Well first let us define what a sherpa is. My favorite definition is from the online Urban Dictionary where a sherpa is described as:
“An experienced guide helping others on a mountain climbing expedition. Edmund Hillary – first person to climb Mt. Everest. Tenzing Norgay – Sherpa that helped him”
Now allow me to form my definition. I began using my version of the term after a friend shared a story of a trip she and her husband took to Nepal. To summarize they were pretty unqualified to make the hike they started. She knew immediately they were out of their league (you can call that women’s intuition or just being realistic). He, on the other hand, insisted they continue (you can call that pig headed or just plain competitive ego). They eventually found themselves in the middle of nowhere, exhausted, weak and having trouble breathing. She was in her head “count 10 steps, take a break, count 10 steps, take a break” and would only allow herself to look up when he announced a milestone had been reached. Each time she would look up long enough to realize, although they reached a milestone, there was yet another incline before them. She thought they were going to die on the side of that mountain. And then… out of the blue… a man appeared. He offered to take their packs and guide them to their destination. They accepted gratefully.
There are two morals to her story (there are others but these are the two that apply to my definition of a sherpa):
- Do not take on more than what is right in front of you. Thinking too much about the future takes you out of the here and now. And it is the here and now that matters.
- Let people help you. It does not signify weakness.
Just as suddenly as her sherpa appeared out of the midst of the mountains of Nepal; I realized, out of the blue, I had sherpas all around me guiding me up the mountain I found myself climbing. One sherpa, my husband Andrew, was right beside me the whole way, loyal, caring, a supportive rock carrying not only his own “pack” but also mine. My family dropping everything to be by our side. Others were sending notes to Andrew and I full of love and support. Taking Kyle and Brad to school, activities and play dates. Leaving their family to fly to (freezing cold) Minnesota to be with us. They were bringing meals and making smoothies and stealing into their place of work to make 12 fresh pizzas for the crowd at our house. Each and every one of these sherpa angels lightened my load, picked me up, brushed me off and pushed me forward so that I too could begin counting my steps and power on.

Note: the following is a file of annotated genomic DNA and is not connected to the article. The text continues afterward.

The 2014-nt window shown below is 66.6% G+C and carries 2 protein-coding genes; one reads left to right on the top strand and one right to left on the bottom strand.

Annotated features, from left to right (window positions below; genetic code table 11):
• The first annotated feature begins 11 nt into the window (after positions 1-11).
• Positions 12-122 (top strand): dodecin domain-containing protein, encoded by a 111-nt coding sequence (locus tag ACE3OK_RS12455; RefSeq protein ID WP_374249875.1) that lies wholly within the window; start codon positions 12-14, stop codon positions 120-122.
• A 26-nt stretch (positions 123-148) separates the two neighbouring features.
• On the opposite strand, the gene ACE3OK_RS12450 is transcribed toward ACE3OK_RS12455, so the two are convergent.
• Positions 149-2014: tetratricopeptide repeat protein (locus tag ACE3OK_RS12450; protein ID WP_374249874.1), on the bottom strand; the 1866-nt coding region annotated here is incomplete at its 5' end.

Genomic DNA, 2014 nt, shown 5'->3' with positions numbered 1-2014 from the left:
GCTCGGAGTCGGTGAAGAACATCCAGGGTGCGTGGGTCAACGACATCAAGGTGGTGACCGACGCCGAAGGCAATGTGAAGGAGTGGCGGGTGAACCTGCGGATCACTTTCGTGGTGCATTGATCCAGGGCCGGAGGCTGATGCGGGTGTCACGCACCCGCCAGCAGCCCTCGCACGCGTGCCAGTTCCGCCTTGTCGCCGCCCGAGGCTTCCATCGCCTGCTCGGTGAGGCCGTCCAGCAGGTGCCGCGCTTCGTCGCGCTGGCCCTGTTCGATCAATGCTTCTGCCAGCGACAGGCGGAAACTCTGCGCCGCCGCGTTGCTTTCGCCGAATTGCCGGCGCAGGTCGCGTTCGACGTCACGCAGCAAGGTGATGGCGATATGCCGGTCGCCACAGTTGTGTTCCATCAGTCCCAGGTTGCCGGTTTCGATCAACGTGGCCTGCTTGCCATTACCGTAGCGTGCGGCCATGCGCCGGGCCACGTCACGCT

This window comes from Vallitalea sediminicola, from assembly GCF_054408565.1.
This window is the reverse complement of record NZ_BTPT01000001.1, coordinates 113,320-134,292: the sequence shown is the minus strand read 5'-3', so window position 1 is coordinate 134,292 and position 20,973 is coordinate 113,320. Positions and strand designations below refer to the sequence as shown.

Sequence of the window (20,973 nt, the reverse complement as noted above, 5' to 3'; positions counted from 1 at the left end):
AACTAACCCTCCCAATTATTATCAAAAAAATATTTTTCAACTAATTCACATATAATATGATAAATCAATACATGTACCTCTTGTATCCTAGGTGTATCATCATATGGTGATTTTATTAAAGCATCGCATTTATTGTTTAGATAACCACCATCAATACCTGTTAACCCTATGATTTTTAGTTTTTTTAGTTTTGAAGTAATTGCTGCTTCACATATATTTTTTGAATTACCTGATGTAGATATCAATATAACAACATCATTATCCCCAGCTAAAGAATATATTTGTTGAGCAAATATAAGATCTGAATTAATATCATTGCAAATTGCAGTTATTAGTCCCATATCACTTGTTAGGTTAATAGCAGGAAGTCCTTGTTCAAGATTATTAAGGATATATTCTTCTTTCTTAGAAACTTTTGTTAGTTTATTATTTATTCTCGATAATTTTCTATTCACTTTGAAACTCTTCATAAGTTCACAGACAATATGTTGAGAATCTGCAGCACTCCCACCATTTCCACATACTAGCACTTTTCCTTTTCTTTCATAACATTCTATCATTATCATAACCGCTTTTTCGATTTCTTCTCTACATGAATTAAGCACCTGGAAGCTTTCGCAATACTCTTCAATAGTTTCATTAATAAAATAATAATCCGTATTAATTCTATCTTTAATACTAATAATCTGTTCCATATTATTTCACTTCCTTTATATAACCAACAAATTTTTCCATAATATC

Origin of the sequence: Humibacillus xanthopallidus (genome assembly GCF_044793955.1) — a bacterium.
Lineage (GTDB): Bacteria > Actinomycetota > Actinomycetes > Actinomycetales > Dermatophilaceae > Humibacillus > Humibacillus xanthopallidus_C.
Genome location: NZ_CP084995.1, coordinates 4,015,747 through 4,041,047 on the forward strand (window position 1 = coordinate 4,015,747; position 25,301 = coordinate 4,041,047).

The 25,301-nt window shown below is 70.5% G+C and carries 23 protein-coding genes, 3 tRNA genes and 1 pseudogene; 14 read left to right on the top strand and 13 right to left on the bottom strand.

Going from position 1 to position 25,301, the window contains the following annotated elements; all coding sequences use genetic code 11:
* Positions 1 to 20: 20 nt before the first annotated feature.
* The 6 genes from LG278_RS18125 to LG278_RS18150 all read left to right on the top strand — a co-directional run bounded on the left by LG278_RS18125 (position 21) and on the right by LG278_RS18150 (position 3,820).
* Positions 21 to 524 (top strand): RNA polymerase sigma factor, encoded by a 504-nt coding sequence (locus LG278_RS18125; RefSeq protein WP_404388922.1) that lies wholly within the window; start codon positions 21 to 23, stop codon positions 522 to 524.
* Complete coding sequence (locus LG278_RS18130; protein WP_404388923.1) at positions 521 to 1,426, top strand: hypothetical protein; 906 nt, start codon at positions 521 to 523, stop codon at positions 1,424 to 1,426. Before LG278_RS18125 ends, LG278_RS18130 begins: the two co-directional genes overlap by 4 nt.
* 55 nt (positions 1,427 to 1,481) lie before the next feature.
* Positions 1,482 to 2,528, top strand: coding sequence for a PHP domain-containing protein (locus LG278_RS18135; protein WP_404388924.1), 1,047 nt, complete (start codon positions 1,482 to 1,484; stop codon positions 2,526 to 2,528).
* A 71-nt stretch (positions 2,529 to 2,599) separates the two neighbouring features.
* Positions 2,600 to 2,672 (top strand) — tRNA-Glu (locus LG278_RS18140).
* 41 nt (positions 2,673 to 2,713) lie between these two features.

That was 2002. Since that time I pray that I do not take for granted the sherpas in my life. I know that I am blessed to have so many sherpas surrounding me who lift me up, support me, nudge me on, inspire me, lighten my load, pick me up, brush me off and move me forward. I know there have been times, sometimes too often, that I let life’s business get the better of me and it may seem like these relationships, friendships, and loves of my life were taken for granted. No. From the bottom of my heart I am so very grateful. These human connections are what propels me forward even when I feel like I am falling back.
So who are your sherpas? Who is lightening your load and helping you up your mountains? Take a moment to send them a silent blessing thanking them for their compassion and love. Take it a step further and write them a note to make sure they know how grateful you are for their presence in your life. Its just what sherpas do, right?